The author’s style of writing can be presented in the mood, in which the beauty of the Middle Eastern region covers up the harsh realities of the people who reside there. Nahri swindles the wealthy residents in Cairo, which is moving between the Ottoman Turks. Ali is the Second Prince who hopes his brother’s reign will be better than their father’s corrupt one. Chakraborty’s tone reminds readers that the settings within the novel are in the midst of an occupation by those who don’t belong there: The Ottoman Turks in Cairo, and the Geziri tribe’s (Prince Ali’s family) rule of the Qahtani throne, which was once occupied by the Nahid (Nahri’s) family. The inclusion of Middle Eastern history and folklore flow within the story in order to add to the richness of this fantasy novel. The Glossary at the back of the book and the map at the front of the book allows for readers to keep track of the characters, the locations, and the culture with ease. Chakraborty’s style allows readers to have a flowing and an informative look into her world.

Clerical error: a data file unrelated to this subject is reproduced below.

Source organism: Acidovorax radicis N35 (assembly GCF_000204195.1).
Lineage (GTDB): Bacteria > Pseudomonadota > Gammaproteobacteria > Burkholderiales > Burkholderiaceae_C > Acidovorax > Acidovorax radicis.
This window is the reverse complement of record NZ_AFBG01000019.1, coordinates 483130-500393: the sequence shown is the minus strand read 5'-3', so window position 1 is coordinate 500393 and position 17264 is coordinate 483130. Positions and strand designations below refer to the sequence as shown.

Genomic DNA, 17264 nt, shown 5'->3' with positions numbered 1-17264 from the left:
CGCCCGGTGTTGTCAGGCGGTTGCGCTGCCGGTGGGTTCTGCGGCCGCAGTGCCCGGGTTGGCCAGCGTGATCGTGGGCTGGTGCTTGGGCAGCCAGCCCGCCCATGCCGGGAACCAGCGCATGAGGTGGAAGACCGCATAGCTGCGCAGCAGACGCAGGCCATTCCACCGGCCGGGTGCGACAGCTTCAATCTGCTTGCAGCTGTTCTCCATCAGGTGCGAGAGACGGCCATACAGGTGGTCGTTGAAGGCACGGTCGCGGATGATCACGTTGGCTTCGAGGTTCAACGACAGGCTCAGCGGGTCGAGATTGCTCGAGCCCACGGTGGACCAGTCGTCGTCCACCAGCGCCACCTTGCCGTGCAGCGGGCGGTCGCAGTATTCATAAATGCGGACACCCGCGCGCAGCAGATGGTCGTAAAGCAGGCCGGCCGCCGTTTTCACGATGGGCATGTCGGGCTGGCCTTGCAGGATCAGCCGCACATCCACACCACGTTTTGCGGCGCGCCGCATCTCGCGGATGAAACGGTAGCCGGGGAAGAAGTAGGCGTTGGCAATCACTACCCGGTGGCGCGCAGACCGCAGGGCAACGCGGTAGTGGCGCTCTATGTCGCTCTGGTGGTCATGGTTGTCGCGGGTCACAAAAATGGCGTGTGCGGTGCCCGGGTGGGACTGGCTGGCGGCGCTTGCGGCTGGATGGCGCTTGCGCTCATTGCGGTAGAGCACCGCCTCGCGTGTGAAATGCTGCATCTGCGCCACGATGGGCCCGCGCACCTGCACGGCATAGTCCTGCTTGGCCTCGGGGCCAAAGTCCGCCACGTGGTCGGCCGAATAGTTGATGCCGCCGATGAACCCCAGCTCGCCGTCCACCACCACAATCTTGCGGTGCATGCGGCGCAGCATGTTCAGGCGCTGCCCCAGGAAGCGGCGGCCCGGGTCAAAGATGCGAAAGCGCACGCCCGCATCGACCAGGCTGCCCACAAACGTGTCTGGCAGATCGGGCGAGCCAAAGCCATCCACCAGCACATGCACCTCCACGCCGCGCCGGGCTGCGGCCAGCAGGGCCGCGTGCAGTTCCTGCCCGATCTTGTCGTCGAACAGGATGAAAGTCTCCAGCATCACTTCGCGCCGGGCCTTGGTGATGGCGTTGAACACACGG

The appeal surrounding The City of Brasshas been a positive one for the Science Fiction Fantasy community; and it is a great addition to the sub-genre that is Middle Eastern fantasy. Both the novel and Chakraborty have been nominated for numerous awards such as the Locus, the British Fantasy, the World Fantasy, and the John W. Campbell Award for Best New Writer. The second book in the trilogy, The Kingdom of Copper, has received praise from readers and critics alike. As far as I know, the second book picks up where the first one left off. Hopefully, the third and final book, The Empire of Gold, gives us everything we want.

            The City of Brassis a fantasy novel that gives Western readers a story that could have occurred during the Ottoman Rule of the Middle East with the culture and the myths that go with it. While the narrative was smooth, the characters believable, the world-building and the conflicts take a bit longer to develop than I prefer. The “revelation” towards the end of the novel came a bit too late, but it works with the narrative and makes you want to read the next book in the trilogy, which I plan on doing. Chakraborty is a speculative fiction writer whose novels should not be missed by readers of the genre.

My rating: Enjoy It! (4 out of 5)